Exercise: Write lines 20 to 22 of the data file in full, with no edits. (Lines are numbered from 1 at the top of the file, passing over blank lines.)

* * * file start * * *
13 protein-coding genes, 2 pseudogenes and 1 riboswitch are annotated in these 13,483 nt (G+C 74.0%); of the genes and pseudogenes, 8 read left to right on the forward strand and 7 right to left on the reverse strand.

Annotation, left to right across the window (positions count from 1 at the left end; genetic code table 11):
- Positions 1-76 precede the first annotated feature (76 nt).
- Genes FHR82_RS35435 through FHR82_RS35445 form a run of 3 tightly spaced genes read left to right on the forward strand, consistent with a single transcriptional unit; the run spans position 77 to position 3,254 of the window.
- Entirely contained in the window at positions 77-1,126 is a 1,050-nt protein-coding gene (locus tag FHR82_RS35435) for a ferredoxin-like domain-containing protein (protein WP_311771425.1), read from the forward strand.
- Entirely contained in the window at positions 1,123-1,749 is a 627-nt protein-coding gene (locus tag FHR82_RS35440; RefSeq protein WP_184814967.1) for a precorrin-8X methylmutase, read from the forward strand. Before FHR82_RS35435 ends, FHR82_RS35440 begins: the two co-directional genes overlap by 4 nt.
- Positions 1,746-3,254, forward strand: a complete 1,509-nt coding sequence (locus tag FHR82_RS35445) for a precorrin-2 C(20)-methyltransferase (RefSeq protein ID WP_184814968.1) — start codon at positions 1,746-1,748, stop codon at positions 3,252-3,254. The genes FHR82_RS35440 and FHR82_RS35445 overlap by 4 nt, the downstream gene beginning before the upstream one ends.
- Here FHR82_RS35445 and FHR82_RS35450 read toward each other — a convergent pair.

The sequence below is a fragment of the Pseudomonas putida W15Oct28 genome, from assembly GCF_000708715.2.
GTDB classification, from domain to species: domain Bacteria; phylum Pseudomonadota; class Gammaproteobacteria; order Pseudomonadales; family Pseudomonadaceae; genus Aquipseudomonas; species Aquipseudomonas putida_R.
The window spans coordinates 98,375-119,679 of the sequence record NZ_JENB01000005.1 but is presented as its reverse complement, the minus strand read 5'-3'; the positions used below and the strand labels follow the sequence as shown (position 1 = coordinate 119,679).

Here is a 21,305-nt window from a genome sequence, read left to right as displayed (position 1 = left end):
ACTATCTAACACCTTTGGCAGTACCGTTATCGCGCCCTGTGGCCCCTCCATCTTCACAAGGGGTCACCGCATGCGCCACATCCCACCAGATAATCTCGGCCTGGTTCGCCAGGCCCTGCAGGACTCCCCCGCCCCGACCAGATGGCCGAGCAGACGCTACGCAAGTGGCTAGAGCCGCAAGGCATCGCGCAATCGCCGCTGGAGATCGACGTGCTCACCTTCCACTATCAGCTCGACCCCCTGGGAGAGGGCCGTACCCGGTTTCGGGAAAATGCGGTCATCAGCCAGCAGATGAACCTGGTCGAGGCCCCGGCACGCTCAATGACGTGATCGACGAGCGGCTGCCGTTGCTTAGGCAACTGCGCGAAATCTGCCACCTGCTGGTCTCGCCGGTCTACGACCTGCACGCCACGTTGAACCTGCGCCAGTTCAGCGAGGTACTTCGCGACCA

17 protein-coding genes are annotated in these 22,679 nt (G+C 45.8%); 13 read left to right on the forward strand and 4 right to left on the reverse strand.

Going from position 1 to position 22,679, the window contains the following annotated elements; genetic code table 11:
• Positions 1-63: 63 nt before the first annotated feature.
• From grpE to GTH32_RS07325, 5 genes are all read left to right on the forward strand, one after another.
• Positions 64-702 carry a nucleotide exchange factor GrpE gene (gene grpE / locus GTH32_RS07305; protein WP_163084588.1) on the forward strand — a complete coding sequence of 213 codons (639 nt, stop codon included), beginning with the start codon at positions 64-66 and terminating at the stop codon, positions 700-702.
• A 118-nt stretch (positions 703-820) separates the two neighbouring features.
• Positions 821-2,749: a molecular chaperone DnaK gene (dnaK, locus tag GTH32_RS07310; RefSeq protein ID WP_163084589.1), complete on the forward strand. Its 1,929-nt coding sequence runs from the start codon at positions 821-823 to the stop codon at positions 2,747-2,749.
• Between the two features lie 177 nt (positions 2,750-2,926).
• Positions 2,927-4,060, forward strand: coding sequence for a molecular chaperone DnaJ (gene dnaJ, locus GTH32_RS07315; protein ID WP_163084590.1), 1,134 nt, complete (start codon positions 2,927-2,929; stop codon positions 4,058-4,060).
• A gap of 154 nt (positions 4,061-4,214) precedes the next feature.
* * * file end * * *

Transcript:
• Positions 821-2,749: a molecular chaperone DnaK gene (dnaK, locus tag GTH32_RS07310; RefSeq protein ID WP_163084589.1), complete on the forward strand. Its 1,929-nt coding sequence runs from the start codon at positions 821-823 to the stop codon at positions 2,747-2,749.
• Between the two features lie 177 nt (positions 2,750-2,926).
• Positions 2,927-4,060, forward strand: coding sequence for a molecular chaperone DnaJ (gene dnaJ, locus GTH32_RS07315; protein ID WP_163084590.1), 1,134 nt, complete (start codon positions 2,927-2,929; stop codon positions 4,058-4,060).